The Subjection of Women (Paperback)
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The Subjection of Women is the title of an essay written by John Stuart Mill in 1869, possibly jointly with his wife Harriet Taylor Mill, stating an argument in favour of equality between the sexes. At the time it was published in 1869, this essay was an affront to European conventional norms for the status of men and women. John Stuart Mill credited his wife, Harriet Taylor Mill, with co-writing the essay. While some scholars agreed by 2009 that John Stuart Mill was the sole author, it is also noted that some of the arguments are similar to Harriet Taylor Mill's essay The Enfranchisement of Women which was published in 1851. Overview The Subjection of Women (1869) offers both detailed argumentation and passionate eloquence in opposition to the social and legal inequalities commonly imposed upon women by a patriarchal culture. Just as in On Liberty, Mill defends the emancipation of women on utilitarian grounds. Mill was convinced that the moral and intellectual advancement of humankind would result in greater happiness for everybody. He asserted that the higher pleasures of the intellect yielded far greater happiness than the lower pleasure of the senses. He conceived of human beings as morally and intellectually capable of being educated and civilised. Mill believed everyone should have the right to vote, with the only exceptions being barbarians and uneducated people. Mill argues that people should be able to vote to defend their own rights and to learn to stand on their two feet, morally and intellectually. This argument is applied to both men and women. Mill often used his position as a member of Parliament to demand the vote for women, a controversial position for the time. In Mill's time a woman was generally subject to the whims of her husband and/or father due to social norms which said women were both physically and mentally less able than (citation needed), and therefore needed to be "taken care of." Contributing to this view were social theories, i.e. survival of the fittest and biological determinism, based on a now considered incorrect understanding of the biological theory of evolution and also religious views supporting a hierarchical view of men and women within the family(citation needed). The archetype of the ideal woman as mother, wife and homemaker was a powerful idea in 19th century society(citation needed). At the time of writing, Mill recognised that he was going against the common views of society and was aware that he would be forced to back up his claims persistently. Mill argued that the inequality of women was a relic from the past, when "might was right," but it had no place in the modern world. Mill saw that having effectively half the human race unable to contribute to society outside of the home as a hindrance to human development. "... T]he legal subordination of one sex to another - is wrong in itself, and now one of the chief hindrances to human improvement; and that it ought to be replaced by a system of perfect equality, admitting no power and privilege on the one side, nor disability on the other.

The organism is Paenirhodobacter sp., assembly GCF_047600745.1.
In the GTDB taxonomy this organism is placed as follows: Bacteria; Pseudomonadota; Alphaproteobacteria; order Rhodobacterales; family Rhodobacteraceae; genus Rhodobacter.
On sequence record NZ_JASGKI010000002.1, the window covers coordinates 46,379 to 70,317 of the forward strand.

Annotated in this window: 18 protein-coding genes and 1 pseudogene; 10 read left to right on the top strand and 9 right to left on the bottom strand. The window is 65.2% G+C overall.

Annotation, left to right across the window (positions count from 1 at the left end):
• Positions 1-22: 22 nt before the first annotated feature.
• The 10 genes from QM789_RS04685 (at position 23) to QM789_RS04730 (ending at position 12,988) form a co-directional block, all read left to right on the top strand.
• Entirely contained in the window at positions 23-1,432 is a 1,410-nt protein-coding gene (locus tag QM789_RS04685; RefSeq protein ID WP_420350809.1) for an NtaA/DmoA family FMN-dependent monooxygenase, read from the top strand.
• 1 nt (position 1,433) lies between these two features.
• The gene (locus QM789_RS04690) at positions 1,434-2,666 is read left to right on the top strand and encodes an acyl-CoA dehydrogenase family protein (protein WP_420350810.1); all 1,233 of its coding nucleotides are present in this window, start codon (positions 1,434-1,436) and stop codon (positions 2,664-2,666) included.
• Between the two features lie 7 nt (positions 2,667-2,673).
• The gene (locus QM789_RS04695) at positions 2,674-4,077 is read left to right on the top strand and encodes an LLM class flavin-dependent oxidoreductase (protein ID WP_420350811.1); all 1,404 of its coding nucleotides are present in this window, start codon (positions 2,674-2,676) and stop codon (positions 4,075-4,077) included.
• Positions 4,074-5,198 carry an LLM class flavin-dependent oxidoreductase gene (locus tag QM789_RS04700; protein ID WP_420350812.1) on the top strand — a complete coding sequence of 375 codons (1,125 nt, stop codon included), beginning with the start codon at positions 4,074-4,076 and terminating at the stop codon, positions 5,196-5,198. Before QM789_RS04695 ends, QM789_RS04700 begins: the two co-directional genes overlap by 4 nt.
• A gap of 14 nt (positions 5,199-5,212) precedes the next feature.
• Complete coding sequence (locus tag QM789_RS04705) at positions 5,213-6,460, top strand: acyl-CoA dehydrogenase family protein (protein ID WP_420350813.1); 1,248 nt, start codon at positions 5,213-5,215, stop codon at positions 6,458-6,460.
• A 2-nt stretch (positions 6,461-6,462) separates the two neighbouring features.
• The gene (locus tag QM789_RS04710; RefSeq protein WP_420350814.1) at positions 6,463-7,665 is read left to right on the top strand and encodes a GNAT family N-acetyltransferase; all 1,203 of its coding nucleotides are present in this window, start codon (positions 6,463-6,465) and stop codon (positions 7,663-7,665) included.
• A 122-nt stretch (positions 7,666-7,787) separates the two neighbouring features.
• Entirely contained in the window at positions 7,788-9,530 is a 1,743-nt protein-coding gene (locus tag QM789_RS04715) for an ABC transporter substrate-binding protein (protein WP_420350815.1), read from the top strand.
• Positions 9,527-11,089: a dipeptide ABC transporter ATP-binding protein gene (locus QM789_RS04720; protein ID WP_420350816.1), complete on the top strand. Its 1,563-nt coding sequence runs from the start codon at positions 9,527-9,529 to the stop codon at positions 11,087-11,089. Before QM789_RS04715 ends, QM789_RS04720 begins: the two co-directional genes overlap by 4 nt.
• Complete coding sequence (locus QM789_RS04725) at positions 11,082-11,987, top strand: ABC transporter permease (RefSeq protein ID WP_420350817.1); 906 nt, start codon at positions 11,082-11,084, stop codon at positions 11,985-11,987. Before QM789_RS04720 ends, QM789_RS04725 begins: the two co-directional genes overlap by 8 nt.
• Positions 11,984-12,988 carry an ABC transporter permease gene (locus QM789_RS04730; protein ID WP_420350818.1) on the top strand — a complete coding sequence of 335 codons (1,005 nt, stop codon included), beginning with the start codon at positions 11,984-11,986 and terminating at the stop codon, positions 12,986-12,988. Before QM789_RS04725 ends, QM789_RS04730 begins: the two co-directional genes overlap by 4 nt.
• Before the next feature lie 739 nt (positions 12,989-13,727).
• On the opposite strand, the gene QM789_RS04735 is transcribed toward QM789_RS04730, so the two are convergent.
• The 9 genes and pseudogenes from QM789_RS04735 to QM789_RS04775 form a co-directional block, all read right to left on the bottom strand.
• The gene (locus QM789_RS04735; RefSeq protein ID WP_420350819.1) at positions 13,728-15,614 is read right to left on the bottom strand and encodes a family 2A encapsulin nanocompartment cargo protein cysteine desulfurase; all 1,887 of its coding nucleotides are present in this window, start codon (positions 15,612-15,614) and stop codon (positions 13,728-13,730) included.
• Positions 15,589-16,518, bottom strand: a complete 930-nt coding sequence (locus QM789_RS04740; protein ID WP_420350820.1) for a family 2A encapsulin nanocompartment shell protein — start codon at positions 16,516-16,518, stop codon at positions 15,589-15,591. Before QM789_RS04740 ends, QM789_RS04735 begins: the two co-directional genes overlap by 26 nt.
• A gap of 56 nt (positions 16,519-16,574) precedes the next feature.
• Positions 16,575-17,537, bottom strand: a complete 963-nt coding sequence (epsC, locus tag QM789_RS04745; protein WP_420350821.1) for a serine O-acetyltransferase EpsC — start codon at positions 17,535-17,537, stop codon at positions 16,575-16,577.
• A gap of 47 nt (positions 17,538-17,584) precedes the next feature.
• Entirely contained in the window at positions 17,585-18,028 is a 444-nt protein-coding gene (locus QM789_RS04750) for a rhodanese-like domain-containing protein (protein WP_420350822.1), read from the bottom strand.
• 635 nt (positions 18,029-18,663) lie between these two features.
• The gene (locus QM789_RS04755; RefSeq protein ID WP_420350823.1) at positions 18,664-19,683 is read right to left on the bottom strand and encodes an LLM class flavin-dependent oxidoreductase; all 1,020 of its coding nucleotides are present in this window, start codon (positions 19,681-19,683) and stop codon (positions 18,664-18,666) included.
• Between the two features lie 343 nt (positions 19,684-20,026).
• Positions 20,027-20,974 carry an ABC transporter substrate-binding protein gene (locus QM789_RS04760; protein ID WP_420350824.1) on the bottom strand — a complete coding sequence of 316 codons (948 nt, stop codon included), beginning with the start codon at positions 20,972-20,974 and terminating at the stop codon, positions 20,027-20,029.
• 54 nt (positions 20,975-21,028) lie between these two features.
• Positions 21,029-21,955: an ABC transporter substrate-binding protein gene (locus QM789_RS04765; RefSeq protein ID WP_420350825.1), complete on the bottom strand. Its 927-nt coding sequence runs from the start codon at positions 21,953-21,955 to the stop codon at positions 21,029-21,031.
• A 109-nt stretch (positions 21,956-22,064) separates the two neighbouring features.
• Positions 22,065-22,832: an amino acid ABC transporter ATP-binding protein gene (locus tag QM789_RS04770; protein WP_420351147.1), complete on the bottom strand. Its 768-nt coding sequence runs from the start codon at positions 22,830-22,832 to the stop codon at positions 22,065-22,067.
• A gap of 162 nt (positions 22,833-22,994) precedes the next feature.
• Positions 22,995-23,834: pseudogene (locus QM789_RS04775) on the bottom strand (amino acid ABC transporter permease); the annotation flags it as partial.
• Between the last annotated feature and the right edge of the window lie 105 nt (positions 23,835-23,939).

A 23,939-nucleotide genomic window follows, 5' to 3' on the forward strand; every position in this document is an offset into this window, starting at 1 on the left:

About the Author
John Stuart Mill, FRSE (20 May 1806 - 8 May 1873) was an English philosopher, political economist and civil servant. He was an influential contributor to social theory, political theory and political economy. He has been called "the most influential English-speaking philosopher of the nineteenth century". Mill's conception of liberty justified the freedom of the individual in opposition to unlimited state control. He was a proponent of utilitarianism, an ethical theory developed by Jeremy Bentham. Hoping to remedy the problems found in an inductive approach to science, such as confirmation bias, he clearly set forth the premises of falsifiability as the key component in the scientific method. Mill was also a Member of Parliament and an important figure in liberal political philosophy.